By Jessica Bakeman
ALBANY Some large hospitals' websites in New York include information restricting patient visits to immediate family, even though that is inconsistent with federal and state law, a report Thursday found.
Two Rochester and two Westchester County hospitals are among those disseminating information that conflicts with the laws, which allow a patient to choose who visits. The report by the New York Public Interest Research Group and patient advocates reviewed 99 New York hospitals with 200 or more staffed beds.
"Every patient should have someone with them to help them through the process. Traditionally, over the decades, once you get into a cardiac-care unit or an intensive-care unit, the hospital might say 'immediate family only,'" said Suzanne Mattei, executive director of New Yorkers for Patient & Family Empowerment, during a conference call with reporters Thursday. "For many people, that's not appropriate."
The federal government changed regulations regarding patient visits in November 2010 after a woman was denied access to her dying partner of 18 years at a Florida hospital because the lesbian couple was not considered "family."
In July 2012, Mattei's group did a survey of 99 of New York's largest hospitals, checking to see if their websites had been updated to reflect the federal regulations and a corresponding state law. Then, only 11 hospitals had posted the correct information.
Mattei's group wrote letters to the hospitals asking them to update their websites. Another review late last month showed improvement; now, 36 of the hospitals have explicitly stated that patients have the right to choose their visitors.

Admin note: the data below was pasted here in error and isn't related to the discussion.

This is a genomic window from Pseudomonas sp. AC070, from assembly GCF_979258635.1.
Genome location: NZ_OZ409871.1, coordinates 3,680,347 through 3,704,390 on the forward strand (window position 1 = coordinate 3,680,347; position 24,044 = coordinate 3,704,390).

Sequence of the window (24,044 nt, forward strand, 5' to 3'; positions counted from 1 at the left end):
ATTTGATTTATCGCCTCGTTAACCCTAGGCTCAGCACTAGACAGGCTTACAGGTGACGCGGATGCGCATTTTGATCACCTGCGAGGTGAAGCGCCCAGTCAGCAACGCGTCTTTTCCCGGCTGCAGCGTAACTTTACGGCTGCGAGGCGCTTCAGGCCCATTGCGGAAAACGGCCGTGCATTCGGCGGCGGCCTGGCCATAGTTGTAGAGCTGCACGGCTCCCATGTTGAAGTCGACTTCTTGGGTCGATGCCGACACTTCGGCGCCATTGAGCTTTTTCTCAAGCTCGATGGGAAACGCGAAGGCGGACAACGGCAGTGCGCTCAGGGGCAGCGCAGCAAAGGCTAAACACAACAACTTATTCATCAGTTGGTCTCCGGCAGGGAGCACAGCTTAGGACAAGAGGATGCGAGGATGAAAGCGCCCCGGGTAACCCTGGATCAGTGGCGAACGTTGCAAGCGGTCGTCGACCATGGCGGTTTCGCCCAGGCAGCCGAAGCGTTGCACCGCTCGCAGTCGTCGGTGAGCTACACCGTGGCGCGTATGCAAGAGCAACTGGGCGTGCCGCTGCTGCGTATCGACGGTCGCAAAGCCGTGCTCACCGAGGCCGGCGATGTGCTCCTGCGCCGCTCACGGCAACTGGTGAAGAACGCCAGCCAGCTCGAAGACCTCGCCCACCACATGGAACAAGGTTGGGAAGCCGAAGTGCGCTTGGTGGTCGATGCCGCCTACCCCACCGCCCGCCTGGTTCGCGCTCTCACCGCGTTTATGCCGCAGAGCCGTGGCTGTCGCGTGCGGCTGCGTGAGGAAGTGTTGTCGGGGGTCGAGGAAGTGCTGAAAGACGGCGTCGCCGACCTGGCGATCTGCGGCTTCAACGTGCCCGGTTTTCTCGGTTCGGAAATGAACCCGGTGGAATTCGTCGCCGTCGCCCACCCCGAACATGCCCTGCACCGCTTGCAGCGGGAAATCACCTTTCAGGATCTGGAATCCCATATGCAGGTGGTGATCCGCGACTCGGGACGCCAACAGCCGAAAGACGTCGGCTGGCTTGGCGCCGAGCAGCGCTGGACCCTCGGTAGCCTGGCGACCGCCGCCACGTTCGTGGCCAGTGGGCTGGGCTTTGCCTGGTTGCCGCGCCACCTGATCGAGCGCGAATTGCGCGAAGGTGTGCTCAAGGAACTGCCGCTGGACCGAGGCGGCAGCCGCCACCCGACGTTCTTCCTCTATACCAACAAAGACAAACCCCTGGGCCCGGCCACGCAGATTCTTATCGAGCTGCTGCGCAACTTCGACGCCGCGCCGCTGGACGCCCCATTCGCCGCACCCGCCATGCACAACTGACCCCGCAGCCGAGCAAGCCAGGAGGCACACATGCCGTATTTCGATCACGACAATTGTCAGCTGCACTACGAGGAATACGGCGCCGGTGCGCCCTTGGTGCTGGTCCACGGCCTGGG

But seventeen hospitals still use the restrictive language, including two in Rochester -- Rochester General Hospital and Unity Hospital -- and two in Westchester County -- St. John's Riverside Hospital in Yonkers and Phelps Memorial Hospital Center in Sleepy Hollow.
Hospital representatives could not be reached immediately for comment.
Some of the hospitals the groups contacted argued that while their websites were not updated, the facility's procedures are in compliance. The hospitals give information sheets to patients informing them of their right to choose who visits them.
But Russ Haven, legislative counsel for NYPIRG, said the conflicting information on a website could cause confusion or deter visitors.
"In many cases in the 21st century, websites are the go-to place for information," Haven said. "So visitors might self-regulate if it looks to be a restriction that applies to them.
"Mixed messages may be delivered," he added.
Other hospitals in the review did not have restrictive information on their websites but did not adequately explain patients' rights, either, according to the advocates. Those include Mercy Hospital of Buffalo and Good Samaritan Regional Center in Suffern, Rockland County, according to the report.
Thirty-four hospitals improved their websites after Mattei's group urged them to last year. For example, Vassar Brothers Medical Center in Poughkeepsie previously had the incorrect information on its website and has since updated it. Arnot Ogden Medical Center in Elmira, Cayuga Medical Center in Ithaca and Highland Hospital in Rochester previously did not include any information on their websites regarding visitation, but now they have added language regarding patients' right to choose their visitors.
"This is relatively easy to clean up," Haven said. "We will encourage the hospitals to do that."